China is striving to move away from heavy industry toward a more services-driven economy, and the country’s services sector now comprises more than 50 percent of GDP. But the bad news, according to a new Paulson Institute Policy Memorandum by Senior Fellow Andrew Batson, is that finance and real estate account for a large portion of these gains, making the ostensible shift to a services economy less sustainable. Batson, who is director of China research at the independent research firm Gavekal Dragonomics, weighs in on what needs to be done.
China is banking on a transition to a services-led economy to help escape the middle-income trap. Are you optimistic about that process?
The “trap”—maybe it is better to just say “problem”—that middle-income countries like China face is that it is increasingly hard to know what to do in order to sustain economic growth and become high-income countries. So I don’t think a transition to a services-led economy is by itself the solution to sustaining growth, since that transition could happen in many ways, not all of them good. The economy could become more services-led by default if manufacturing is persistently weak, for instance, and that would not mean sustained growth. And if you look in more detail at how the transition to services has happened so far in China, I think you do get a bit less optimistic, primarily because of the outsized role the financial sector has played recently.
In your paper, you express some doubts about the apparent rise of the services sector in China’s economy. Why?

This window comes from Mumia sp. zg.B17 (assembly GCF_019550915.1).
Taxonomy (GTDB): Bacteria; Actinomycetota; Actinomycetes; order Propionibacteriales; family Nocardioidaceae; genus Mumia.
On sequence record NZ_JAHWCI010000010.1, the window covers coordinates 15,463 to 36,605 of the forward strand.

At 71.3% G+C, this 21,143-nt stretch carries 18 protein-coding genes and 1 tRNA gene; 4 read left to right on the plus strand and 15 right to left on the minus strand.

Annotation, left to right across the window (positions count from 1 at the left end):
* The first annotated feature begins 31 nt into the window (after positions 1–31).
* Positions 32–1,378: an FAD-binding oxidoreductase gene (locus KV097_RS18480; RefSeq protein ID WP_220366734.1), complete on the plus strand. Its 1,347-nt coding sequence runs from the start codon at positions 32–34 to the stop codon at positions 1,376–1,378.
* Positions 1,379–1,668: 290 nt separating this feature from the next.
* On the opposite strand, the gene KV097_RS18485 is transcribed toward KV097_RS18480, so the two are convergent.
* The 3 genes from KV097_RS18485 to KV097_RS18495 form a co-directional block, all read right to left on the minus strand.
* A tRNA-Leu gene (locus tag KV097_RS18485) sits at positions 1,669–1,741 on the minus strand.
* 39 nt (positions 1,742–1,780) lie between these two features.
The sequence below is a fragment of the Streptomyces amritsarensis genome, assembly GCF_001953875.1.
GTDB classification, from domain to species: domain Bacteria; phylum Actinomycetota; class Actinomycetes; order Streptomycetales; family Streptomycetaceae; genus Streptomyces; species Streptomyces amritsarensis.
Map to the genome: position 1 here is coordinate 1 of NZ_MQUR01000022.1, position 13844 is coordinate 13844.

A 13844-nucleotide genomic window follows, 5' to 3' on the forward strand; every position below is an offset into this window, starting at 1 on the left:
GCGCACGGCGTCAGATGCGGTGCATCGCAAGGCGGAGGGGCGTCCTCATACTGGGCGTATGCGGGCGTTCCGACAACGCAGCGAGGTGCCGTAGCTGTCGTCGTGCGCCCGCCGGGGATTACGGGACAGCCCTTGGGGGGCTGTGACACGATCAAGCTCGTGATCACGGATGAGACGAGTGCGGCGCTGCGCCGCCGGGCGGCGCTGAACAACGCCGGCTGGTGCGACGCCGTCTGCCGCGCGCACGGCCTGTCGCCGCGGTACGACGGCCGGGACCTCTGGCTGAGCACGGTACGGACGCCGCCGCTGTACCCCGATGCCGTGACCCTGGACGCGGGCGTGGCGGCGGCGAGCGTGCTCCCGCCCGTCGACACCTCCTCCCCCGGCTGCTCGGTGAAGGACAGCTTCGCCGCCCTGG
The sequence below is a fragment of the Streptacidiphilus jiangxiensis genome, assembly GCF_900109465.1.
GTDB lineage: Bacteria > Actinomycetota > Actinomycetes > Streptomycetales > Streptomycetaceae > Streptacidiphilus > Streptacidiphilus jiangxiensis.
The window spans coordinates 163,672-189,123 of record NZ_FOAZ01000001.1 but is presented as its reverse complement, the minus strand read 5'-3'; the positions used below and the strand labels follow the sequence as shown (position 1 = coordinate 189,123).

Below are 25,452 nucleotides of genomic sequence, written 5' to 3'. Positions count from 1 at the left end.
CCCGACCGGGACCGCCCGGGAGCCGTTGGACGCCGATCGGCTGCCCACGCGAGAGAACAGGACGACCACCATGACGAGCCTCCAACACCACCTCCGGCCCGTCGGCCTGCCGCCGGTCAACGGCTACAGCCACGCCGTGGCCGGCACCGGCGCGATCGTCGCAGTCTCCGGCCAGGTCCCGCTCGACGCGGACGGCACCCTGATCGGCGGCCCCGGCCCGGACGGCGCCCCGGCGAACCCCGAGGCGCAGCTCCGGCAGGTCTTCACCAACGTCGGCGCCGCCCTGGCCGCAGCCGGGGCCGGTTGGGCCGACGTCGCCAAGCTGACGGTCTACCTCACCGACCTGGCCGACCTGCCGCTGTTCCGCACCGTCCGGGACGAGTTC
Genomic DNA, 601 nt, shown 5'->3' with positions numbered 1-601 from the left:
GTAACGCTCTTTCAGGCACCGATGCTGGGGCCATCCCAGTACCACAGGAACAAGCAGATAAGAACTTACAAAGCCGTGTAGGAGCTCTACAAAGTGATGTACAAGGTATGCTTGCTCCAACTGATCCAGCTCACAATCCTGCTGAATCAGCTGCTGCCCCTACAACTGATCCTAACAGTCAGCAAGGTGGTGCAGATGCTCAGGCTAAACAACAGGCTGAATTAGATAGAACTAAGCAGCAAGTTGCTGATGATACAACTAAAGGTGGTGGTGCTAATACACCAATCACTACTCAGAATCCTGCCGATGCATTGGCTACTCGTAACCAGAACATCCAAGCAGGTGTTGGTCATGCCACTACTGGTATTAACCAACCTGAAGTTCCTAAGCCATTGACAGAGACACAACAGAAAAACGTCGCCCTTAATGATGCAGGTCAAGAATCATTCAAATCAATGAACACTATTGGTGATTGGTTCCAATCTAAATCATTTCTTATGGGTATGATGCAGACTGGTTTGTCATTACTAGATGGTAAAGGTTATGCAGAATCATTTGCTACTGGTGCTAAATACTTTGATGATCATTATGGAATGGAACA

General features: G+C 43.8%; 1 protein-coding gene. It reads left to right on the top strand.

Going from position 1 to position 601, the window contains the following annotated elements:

I don’t doubt that the service sector has become a more important part of China’s economy over time. I just don’t think that saying the service sector is more than 50% of GDP demonstrates that positive structural change is happening in China’s economy, case closed. A lot of the recent increase in the service sector’s share of GDP is due to finance. And that is happening because the government has had years of loose monetary policy to try to stimulate growth, so it can’t be evidence that growth is becoming more sustainable. At the same time, you also have relatively slow gains in the household services that should be becoming more important now that China is at a higher income level. There are some positive service sector stories, such as the incredible boom in online commerce, but the overall picture is in fact quite mixed. That’s why I think a bigger push to deregulate service sectors is necessary.
Why do you think that targets for the private sector’s market share would be a good way to stimulate the services sector?
The Chinese government has said it is committed to allowing private firms more access to opportunities across the economy, including in service sectors. But there has also been a lot of discussion recently about how promised regulatory changes are not being well implemented at the local level. I think part of the problem is that the goals are too vague and so there is no accountability for failing to meet them. A quantitative target for an increase in the private sector’s market share is clear and unambiguous about what the end result should look like, which increases accountability. It also pushes lower level officials to figure out what specific changes they need to make to achieve the goal, rather than requiring central officials to micromanage every step in the process. There is some evidence that this kind of target has been effective in healthcare, and I think using targets to drive liberalization in other sectors would be a good way to jump-start the reform process.